by Jef Burnham
Now available on On-Demand DVD from the MGM limited Edition Collection.
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Peter Fonda made his directorial debut with 1971’s The Hired Hand. This languid western about a man’s divided loyalties to his estranged wife and his travelling companions starred the director himself alongside Warren Oates, marking the first of the duo’s three collaborations. The Hired Hand stands as one of my personal favorite films. Until recently, however, I had seen neither Fonda’s follow-up, Idaho Transfer (1973), nor the third and final picture he helmed, Wanda Nevada. Knowing nothing about his final film but based solely on my affection for The Hired Hand, I found the opportunity to view Wanda Nevada for the first time absolutely irresistible when MGM announced it as part of their Limited Edition Collection. Unfortunately, The Hired Hand it most certainly is not.
Set in Arizona against the backdrop of the Korean War, Wanda Nevada stars Fonda himself as Beaudray Demerille, a drifter and grifter, who wins 13-year-old Wanda Nevada in a game of poker. Played by Brooke Shields fresh off of the controversial Pretty Baby (1978), the orphaned Wanda dreams of singing at the Grand Ole Opry and fancies herself something of a dignified lady. The pair bickers incessantly until they happen upon a map left by a murdered prospector pointing them toward the only known source of gold in the Grand Canyon. And then they bicker some more. It’s a strange, rambling sort of picture full of bank robbers, murderers, hustlers, pedophiles, and even an Apache ghost that serves as guardian of the Grand Canyon or some such.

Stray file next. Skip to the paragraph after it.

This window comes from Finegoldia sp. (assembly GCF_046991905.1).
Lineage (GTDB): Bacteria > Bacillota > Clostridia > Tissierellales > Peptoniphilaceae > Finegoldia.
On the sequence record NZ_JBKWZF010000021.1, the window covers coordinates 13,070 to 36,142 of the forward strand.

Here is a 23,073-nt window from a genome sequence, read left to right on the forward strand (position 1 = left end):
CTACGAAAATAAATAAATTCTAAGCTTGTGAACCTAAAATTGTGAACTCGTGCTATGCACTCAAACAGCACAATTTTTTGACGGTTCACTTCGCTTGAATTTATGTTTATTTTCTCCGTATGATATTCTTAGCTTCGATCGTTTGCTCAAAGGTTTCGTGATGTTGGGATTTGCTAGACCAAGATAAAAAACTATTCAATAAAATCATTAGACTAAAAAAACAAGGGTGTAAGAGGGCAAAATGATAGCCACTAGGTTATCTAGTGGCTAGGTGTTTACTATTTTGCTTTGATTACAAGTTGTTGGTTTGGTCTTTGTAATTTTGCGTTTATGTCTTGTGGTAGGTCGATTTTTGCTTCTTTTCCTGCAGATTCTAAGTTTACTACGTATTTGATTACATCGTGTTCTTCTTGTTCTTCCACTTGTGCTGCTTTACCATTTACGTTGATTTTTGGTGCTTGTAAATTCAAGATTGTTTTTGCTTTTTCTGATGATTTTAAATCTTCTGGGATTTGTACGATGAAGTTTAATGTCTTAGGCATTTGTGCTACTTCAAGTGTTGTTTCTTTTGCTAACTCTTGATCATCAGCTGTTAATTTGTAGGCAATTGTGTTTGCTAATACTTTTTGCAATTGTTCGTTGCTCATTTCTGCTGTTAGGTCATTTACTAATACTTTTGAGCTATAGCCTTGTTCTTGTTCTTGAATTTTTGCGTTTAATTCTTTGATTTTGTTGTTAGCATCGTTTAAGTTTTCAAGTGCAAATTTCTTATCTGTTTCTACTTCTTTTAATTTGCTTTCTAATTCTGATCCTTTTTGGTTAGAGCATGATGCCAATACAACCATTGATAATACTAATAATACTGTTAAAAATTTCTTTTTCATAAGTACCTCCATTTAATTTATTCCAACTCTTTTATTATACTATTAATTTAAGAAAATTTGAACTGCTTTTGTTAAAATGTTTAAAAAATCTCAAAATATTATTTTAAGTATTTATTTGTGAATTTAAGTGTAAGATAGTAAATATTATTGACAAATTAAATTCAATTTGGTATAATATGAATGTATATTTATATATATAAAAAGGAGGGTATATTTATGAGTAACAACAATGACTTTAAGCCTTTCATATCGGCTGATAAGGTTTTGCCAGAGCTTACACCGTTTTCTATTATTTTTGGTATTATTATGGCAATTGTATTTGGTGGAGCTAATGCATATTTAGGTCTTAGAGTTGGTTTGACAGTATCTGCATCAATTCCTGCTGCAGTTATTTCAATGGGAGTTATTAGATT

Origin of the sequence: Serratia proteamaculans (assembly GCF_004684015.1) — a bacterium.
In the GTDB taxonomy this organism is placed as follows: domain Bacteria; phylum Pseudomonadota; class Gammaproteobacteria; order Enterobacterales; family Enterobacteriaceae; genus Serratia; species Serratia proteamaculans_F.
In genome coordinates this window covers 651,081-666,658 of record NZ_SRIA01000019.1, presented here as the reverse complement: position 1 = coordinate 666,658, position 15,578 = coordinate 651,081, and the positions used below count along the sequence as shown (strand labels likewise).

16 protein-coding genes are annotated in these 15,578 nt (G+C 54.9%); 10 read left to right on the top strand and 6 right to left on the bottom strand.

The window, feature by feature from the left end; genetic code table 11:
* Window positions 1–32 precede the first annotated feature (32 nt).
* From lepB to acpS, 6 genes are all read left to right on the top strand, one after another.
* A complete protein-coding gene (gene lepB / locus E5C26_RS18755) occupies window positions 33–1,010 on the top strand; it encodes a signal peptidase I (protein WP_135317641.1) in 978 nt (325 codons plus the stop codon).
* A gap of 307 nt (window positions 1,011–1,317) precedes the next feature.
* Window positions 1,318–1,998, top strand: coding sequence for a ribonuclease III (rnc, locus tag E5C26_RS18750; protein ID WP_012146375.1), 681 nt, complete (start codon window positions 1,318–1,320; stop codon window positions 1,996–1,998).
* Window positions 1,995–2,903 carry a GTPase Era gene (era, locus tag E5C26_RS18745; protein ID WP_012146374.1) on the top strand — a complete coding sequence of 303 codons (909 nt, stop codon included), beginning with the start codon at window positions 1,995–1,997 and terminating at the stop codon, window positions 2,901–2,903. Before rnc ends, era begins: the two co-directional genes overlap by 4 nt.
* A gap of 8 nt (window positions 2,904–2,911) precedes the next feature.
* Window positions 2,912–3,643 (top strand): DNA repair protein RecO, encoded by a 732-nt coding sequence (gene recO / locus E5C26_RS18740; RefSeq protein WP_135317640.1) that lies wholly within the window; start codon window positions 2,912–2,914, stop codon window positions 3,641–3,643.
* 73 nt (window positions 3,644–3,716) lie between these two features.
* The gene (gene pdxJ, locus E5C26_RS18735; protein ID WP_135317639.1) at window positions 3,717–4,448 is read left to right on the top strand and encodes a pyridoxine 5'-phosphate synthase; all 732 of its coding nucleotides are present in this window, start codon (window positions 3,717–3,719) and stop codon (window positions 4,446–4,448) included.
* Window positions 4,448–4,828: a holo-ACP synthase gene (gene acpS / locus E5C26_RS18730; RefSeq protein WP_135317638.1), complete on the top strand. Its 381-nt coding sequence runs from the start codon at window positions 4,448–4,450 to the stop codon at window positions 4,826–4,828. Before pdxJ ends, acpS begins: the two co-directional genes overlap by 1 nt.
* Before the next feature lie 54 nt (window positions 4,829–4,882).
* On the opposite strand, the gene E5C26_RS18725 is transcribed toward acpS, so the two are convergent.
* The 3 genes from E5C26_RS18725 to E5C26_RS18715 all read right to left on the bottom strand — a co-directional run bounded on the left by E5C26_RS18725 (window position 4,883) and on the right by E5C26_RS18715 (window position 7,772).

Although moments throughout work and work well, the film really starts to fall apart once they find the “treasure” map. They of course go in search of the gold, and all the while they encounter one kooky character after another as they pass through the Grand Canyon. Henry Fonda makes a brief appearance as one such random encounter, and Severn Darden, who played the heel in The Hired Hand, also appears as a random in the Grand Canyon sequence. In the end, though, I surmise that you could attribute the overall failure of the film to its mixed messages about pedophilia and particularly to the presence of the Apache ghost, since, until the ghost appears halfway into the picture, the film showcased no supernatural elements whatsoever.
As per usual with the Limited Edition Collection, Wanda Nevada appears here sourced from the highest-quality existing print. Although not remastered in any way (these are made-to-order DVDs, after all), the overall visual presentation of Wanda Nevada is solid, even if the film itself is not.
Jef Burnham is a writer and educator living in Chicago, Illinois. While waging war on mankind from a glass booth in the parking lot of a grocery store, Jef managed to earn a degree in Film & Video from Columbia College Chicago, and is now the Editor-in-Chief of FilmMonthly.com.
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